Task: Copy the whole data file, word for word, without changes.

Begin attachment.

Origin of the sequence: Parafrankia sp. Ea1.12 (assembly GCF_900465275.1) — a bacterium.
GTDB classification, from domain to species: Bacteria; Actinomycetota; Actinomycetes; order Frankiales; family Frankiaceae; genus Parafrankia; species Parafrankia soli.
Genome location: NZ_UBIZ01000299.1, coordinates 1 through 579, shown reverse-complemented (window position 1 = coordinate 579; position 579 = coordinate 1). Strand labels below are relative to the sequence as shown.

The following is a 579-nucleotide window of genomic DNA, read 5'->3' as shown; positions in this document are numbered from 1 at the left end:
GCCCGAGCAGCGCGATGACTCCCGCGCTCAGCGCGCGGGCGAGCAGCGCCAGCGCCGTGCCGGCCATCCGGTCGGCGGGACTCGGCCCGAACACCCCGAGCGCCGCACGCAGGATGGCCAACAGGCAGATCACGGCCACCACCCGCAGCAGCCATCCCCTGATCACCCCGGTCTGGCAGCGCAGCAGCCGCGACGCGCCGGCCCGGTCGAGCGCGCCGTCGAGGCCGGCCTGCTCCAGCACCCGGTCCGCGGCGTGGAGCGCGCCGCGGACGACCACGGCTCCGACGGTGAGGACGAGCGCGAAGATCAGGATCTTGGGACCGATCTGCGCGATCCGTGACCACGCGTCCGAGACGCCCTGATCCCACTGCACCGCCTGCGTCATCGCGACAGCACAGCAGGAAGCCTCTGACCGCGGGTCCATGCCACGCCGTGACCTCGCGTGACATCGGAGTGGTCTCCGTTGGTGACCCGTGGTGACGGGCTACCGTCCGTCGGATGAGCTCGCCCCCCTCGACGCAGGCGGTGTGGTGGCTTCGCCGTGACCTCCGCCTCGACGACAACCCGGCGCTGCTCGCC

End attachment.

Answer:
Origin of the sequence: Parafrankia sp. Ea1.12 (assembly GCF_900465275.1) — a bacterium.
GTDB classification, from domain to species: Bacteria; Actinomycetota; Actinomycetes; order Frankiales; family Frankiaceae; genus Parafrankia; species Parafrankia soli.
Genome location: NZ_UBIZ01000299.1, coordinates 1 through 579, shown reverse-complemented (window position 1 = coordinate 579; position 579 = coordinate 1). Strand labels below are relative to the sequence as shown.

The following is a 579-nucleotide window of genomic DNA, read 5'->3' as shown; positions in this document are numbered from 1 at the left end:
GCCCGAGCAGCGCGATGACTCCCGCGCTCAGCGCGCGGGCGAGCAGCGCCAGCGCCGTGCCGGCCATCCGGTCGGCGGGACTCGGCCCGAACACCCCGAGCGCCGCACGCAGGATGGCCAACAGGCAGATCACGGCCACCACCCGCAGCAGCCATCCCCTGATCACCCCGGTCTGGCAGCGCAGCAGCCGCGACGCGCCGGCCCGGTCGAGCGCGCCGTCGAGGCCGGCCTGCTCCAGCACCCGGTCCGCGGCGTGGAGCGCGCCGCGGACGACCACGGCTCCGACGGTGAGGACGAGCGCGAAGATCAGGATCTTGGGACCGATCTGCGCGATCCGTGACCACGCGTCCGAGACGCCCTGATCCCACTGCACCGCCTGCGTCATCGCGACAGCACAGCAGGAAGCCTCTGACCGCGGGTCCATGCCACGCCGTGACCTCGCGTGACATCGGAGTGGTCTCCGTTGGTGACCCGTGGTGACGGGCTACCGTCCGTCGGATGAGCTCGCCCCCCTCGACGCAGGCGGTGTGGTGGCTTCGCCGTGACCTCCGCCTCGACGACAACCCGGCGCTGCTCGCC